Mullen was drawn to Mrs. Maisel which stars Brosnahan in the title role as a New York Jewish wife and mother who pursues stand-up comedy following the breakup of her marriage. Back in the ‘50s and early ‘60s, comedy was hardly a woman’s province. Mullen explained that he was particularly attracted to the challenges of lensing a period show in New York. Subsequent season work added the dimension, for example, of shooting in such locales as Paris and upper New York State’s Catskills region.

Mullen’s choice of camera was the ARRI Alexa for what he first described to SHOOT during an interview after the first season as “its pleasant dynamic range, which feels more like film to me. We tested extensively and found that the Alexa--with Panavision Primo lenses--gave us a look not ridiculously sharp but pleasantly sharp.” Mullen assessed that Alexa provides “film-like image quality, particularly in the highlights. It was important to me that the show have a traditional film look to it in terms of dynamic range and colors.”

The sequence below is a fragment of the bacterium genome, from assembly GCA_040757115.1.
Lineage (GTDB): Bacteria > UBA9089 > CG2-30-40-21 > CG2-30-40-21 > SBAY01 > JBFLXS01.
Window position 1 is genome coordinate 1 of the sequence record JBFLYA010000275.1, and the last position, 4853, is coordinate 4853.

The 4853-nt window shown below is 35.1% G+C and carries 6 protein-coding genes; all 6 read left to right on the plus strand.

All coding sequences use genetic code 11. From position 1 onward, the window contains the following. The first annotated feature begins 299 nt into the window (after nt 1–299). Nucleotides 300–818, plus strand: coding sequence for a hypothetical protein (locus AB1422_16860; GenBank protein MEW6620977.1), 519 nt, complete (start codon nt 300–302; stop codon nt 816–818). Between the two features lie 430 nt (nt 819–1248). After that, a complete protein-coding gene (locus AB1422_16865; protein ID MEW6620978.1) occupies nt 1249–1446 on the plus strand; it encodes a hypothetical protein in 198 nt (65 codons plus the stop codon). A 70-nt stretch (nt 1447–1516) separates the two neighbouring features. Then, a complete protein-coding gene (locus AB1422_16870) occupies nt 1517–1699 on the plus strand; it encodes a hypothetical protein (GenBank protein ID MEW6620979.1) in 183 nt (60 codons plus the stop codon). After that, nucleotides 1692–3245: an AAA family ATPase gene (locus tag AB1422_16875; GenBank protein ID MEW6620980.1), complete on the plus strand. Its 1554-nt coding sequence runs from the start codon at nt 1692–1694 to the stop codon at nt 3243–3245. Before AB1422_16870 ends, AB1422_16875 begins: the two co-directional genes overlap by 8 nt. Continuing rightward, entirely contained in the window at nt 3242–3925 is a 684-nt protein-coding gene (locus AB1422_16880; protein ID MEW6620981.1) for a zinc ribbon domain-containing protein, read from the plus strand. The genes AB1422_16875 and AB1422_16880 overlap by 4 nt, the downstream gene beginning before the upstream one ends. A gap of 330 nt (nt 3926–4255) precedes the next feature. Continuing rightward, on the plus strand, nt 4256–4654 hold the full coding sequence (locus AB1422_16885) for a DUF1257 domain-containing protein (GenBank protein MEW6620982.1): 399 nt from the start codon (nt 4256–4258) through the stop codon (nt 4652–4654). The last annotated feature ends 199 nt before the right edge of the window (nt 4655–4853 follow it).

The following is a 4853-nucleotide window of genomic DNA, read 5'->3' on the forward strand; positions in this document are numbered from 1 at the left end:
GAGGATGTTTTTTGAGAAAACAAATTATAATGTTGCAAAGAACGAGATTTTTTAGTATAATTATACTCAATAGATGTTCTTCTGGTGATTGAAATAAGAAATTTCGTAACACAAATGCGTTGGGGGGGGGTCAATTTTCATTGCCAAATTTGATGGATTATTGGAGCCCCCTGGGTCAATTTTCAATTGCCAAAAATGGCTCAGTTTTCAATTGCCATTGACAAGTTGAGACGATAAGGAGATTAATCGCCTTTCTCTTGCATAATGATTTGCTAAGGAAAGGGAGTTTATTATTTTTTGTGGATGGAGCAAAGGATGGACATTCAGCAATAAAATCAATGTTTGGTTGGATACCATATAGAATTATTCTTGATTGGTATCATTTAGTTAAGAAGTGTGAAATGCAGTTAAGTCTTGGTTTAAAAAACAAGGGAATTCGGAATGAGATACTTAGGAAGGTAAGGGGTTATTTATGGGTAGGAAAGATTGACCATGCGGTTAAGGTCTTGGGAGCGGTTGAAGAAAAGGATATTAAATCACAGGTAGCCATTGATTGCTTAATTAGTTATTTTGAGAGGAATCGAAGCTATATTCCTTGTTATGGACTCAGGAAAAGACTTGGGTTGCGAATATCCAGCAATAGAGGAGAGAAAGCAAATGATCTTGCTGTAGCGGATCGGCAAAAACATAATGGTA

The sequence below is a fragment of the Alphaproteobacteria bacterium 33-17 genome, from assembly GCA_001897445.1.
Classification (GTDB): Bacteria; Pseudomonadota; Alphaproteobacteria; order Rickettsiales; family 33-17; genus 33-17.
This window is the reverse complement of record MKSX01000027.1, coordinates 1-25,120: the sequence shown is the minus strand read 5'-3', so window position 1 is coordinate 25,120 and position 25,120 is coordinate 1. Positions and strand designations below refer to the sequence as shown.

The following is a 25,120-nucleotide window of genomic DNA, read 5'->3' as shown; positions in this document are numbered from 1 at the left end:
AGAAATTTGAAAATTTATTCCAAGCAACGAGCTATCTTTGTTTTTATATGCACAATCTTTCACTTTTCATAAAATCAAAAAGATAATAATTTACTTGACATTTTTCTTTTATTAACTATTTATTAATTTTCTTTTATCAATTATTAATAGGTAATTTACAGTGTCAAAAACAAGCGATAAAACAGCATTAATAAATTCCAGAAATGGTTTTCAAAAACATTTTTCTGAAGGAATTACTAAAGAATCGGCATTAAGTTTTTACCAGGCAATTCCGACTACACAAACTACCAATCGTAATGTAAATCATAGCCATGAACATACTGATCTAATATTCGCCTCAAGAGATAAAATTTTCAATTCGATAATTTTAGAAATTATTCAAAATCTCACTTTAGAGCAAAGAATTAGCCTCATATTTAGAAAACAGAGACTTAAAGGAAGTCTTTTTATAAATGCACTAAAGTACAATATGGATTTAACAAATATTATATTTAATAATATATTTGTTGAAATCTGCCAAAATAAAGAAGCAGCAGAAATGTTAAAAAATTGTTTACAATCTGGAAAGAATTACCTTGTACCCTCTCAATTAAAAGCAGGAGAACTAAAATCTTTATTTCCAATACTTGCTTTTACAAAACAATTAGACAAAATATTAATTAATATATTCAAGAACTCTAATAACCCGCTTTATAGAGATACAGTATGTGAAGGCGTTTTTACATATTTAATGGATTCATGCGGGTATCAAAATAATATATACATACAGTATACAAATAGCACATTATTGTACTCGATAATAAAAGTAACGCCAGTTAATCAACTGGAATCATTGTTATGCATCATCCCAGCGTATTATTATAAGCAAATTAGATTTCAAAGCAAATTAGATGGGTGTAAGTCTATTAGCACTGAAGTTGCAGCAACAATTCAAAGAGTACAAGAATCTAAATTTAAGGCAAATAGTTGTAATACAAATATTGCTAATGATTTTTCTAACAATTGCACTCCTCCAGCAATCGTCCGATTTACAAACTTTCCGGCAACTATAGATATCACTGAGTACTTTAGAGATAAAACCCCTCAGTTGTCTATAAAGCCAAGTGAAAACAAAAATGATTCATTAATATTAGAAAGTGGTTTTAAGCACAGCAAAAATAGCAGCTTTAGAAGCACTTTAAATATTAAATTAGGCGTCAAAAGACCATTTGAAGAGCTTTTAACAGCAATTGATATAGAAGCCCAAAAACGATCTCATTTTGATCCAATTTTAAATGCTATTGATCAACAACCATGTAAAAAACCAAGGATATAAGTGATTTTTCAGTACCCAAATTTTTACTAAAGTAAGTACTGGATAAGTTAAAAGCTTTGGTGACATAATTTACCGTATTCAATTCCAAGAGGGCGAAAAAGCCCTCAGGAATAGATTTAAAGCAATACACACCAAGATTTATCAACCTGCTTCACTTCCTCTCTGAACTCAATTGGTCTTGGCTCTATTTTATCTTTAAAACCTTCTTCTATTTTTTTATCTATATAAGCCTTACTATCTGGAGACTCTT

Mullen stressed that ultimately the cinematography has to do justice to the writing, story and actor performances which are stellar on Mrs. Maisel

At press time, Mullen was lensing season five of Mrs. Maisel, with production scheduled to run through October.

In addition to the two Emmy wins  along with a nomination--and three ASC Award nods--for Mrs. Maisel, and the two Spirit Award noms for Northfork and Twin Falls Idaho, Mullen won the Dublin Film Critics’ Circle Award for Best Feature Cinematography in 2017 for The Love Witch, which screened at many film festivals worldwide. Other Mullen-lensed features have hit the festival circuit over the years. Twin Falls Idaho, Northfork, Two Brothers & A Bride, Assassination of a High School President, Manure and Big Sur were shown at the Sundance Film Festival. Stay Cool played at the Tribeca Film Festival, and Jennifer’s Body at the Toronto International Film Festival.